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Are Younger Women More At Risk Of Phantom Breast Syndrome? A Systematic Review Of Prevalence And Neural Pathophysiology Of PBS
Cindy Gombaut, M.S. Medical Sciences, B.S. Psychology, Mira Johnson, B.A. Political Science and International Studies, Elizabeth Matison, B.S. Biological Anthropology, Waleed R. Rashid, B.S., Bharat Ranganath, M.D., Jerry Chao, M.D..
George Washington School of Medicine and Health Sciences, Washington, DC, USA.

PURPOSE: The prevalence of phantom breast syndrome (PBS) post-mastectomy is a poorly reported and understudied postoperative condition that can lead to debilitating chronic pain and lower quality of life. The pathophysiology of PBS may reveal nuanced information of related chronic pain conditions such as phantom breast pain (PBP) and intercostobrachial neuralgia. The purpose of this analysis was to examine the prevalence, risk factors, and pathophysiology of phantom breast syndrome in breast post-mastectomy.
METHODS: A comprehensive literature search was conducted in October, 2021 using publications extracted from Pubmed, Scopus, and Cochrane Library. Eligible studies reported postoperative complications related to PBS and its pathophysiology. Two independent reviewers screened articles and conflicts were resolved by a third reviewer. The criteria used were those described in the PRISMA Declaration for performing systematic reviews.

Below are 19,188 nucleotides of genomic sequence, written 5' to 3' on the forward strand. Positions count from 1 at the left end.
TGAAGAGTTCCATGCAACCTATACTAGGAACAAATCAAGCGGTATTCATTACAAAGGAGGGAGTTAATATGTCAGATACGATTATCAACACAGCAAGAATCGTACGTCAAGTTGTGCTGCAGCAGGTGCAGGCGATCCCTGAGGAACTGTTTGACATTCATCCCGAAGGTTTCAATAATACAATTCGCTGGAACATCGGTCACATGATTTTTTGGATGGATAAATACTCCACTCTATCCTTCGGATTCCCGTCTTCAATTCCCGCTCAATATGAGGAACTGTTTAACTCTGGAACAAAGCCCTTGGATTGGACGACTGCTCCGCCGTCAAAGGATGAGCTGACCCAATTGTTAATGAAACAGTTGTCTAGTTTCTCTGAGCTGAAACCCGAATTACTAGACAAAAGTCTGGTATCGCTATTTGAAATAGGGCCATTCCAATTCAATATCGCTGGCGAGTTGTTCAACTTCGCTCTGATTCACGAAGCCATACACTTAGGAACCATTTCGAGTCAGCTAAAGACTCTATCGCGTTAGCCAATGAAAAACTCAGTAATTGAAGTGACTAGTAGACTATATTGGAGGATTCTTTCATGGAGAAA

RESULTS: Initial screening yielded 233 studies and after 3 rounds of screening, 14 studies were included for final extraction. The predominant risk factors reported for PBS were younger age, preoperative sensory disturbances, depressive symptomatology, and tranquilizer use. A positive association between frequency of PBS and the appearance of a pain condition was also found.
CONCLUSION: Phantom breast syndrome (PBS) is a significant post-mastectomy condition that may reveal a susceptibility to maladaptive neuroplastic cortical changes. Further neuroimaging studies of PBS are needed to attain a better understanding of underlying peripheral and central neural mechanisms. Further analysis of the risk factors of PBS are needed to formulate specific disease criteria for post-mastectomy patients.


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